Brian Dougherty is also known for his 2009 book Green Graphic Design which follows the metaphor of “design as an avocado.” Through this lens Dougherty traced sustainable design practices moving through messaging (the outer peel), material choices (the inside stuff), and impact (the central pit). Dougherty shared several recent projects that Celery has taken on that move more towards impact design for communities. The Charlie Cart Project, is a mobile teaching kitchen and nutrition education program. Designed to appeal to both kids and adults, the carts and their lessons have been implemented in schools and communities nationwide. The Charlie Cart provides hands on lessons while encouraging healthy eating habits and behaviors that go far beyond the classroom. Pointing to the need for more systems design projects, Dougherty also shared the work Celery has done for DoveTail. DoveTail aims to unite groups of people to work together around issues of housing, food security, education and health. Seeing these as interconnected systems rather than separate entities can make a lasting difference to those who are impacted. Looking forward in the future Dougherty speculated we’d see more brands that have sustainability inherently woven into their mission, rather than a kind of “add-on.” Pointing to examples such as Impossible Foods, All Birds, and Tesla, as examples of products where environmental impact is a core part of the brand. Made possible in part my newer generations growing up with the knowledge of climate change, these brands “pull” people towards a better choice by creating an overall better product, rather than “pushing” people towards needing to make a more sustainable choice.
Beth Rattner, took the conversation further to explain how biomimicry can be used to inspire and solve design challenges. Quoting Janine Benyus “Natural organisms have managed to do everything we want to do without guzzling fossil fuels, polluting the planet or mortgaging the future.” Biomimicry is the practice of learning from and adapting nature’s ideas to the invention of more effective and ecologically-sound technologies. Not to be confused with extracting or harvesting things from nature (such as bamboo floors), biomimicry is what we can learn from how nature functions.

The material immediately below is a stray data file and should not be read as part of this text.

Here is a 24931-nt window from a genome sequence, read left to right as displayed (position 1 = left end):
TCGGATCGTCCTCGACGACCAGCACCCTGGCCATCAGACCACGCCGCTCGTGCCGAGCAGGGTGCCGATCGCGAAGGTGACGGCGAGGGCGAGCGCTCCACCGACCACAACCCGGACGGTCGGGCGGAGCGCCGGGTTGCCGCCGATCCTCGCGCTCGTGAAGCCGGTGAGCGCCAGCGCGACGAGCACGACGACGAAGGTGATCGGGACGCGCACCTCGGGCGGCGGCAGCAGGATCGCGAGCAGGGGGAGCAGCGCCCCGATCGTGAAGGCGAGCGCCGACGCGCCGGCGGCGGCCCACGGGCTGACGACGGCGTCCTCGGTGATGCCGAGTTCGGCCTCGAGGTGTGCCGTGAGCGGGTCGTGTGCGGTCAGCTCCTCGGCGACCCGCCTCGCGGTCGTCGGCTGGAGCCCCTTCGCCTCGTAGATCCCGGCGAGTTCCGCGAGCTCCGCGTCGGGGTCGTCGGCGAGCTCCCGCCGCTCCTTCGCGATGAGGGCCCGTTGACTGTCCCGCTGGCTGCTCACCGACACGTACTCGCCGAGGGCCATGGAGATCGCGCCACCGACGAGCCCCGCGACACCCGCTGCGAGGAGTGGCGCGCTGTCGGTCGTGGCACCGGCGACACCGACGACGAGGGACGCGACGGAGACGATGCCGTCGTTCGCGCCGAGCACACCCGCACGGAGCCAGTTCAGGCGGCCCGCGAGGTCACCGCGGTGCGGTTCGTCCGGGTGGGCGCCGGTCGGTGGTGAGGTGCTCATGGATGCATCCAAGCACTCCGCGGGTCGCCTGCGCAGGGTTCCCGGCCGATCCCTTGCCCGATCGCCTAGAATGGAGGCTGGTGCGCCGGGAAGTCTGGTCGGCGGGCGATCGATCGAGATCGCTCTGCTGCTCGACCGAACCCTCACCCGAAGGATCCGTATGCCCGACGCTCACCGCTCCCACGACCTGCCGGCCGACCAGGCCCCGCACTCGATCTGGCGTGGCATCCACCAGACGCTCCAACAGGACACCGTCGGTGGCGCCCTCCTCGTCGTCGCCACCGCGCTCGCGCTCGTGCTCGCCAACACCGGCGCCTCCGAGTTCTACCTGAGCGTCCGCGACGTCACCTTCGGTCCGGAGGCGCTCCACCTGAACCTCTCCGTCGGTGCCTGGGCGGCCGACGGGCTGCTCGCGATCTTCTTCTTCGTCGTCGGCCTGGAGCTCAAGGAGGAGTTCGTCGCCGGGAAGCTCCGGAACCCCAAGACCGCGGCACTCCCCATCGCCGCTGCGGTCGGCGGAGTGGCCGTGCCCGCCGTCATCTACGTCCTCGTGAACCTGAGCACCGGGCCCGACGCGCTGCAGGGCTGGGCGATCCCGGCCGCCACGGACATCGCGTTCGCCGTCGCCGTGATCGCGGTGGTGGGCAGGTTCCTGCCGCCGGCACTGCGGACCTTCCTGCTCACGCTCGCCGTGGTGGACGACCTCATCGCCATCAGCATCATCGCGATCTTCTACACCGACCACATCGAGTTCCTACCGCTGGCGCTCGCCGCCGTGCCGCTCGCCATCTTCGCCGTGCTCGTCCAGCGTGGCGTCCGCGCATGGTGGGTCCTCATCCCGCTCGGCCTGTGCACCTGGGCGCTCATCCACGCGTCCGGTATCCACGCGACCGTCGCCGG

Pointing to examples of some of the biggest polluters such as air conditioning, energy, concrete and water, Rattner shared examples of how designers have tackled these problems by asking how does nature does these functions. The PAX Fan uses nature’s spirals to pull air instead of pushing air, making air conditioning and fans more energy efficient and far less polluting. Frank Fish looked at flippers on humpback whales, and how their unique shape provides fluidity and lift as a way to create more energy efficient wind tunnels and fans. BluePlanet is a company that learned from coral reefs how to capture and use carbon to create cementitious materials, instead of traditional concrete that produces carbon dioxide. NexLoop designs biomimetic products and systems that collect atmospheric water for food production, similar to how spider webs and plants capture and store water.
Rattner encouraged designers to look at the Biomimicry Institute’s website asknature.org to see many other ways that designers can solve problems simply by asking how nature has done it for thousands of years. At the heart of biomimicry is an understanding of the structures behind how people and products function. We can ask these same questions about our larger design world, and those we are educating in it. What are the structures we are designing for? How do our designs function in a wider systems view?
Brian Dougherty, Beth Rattner and Rachel Beth Egenhoefer in conversation at Compostmodern 2018. Photos by Jake Herbig, AIGA SF.
Questions and discussions followed the two presentations spanning from technical to speculative, and cautious to hopeful. Design is no longer a profession of posters and logos, but one that must include designing systems, designing communities and designing for behavior change. Just as the Global Climate Action Summit was a call to action to unite leaders across sectors, designers, and design educators need to act and work across disciplines to take on these issues facing us in the climate crisis.
Recapping the night we shared ideas for how designers can move the field forward. Design should be regenerative and collaborative. Using a pull towards behavior change and better choices is always stronger than a push. Nature has answers when we look for solutions to creating more efficient functions and structures. And lastly, to be generous designers (and educators), to be like compost – creating work that doesn’t just sustain, but that enriches and nourishes the next generation.
Audience members engage in conversation at Compostmodern 2018. Photos by Jake Herbig, AIGA SF.
Rachel Beth Egenhoefer, is an Associate Professor of Design and Chair of the Department of Art + Architecture at the University of San Francisco. She teaches courses on Systems Thinking for Sustainable Design, Design Activism, Community Engaged Learning and others. She is the editor of the Routledge Handbook of Sustainable Design.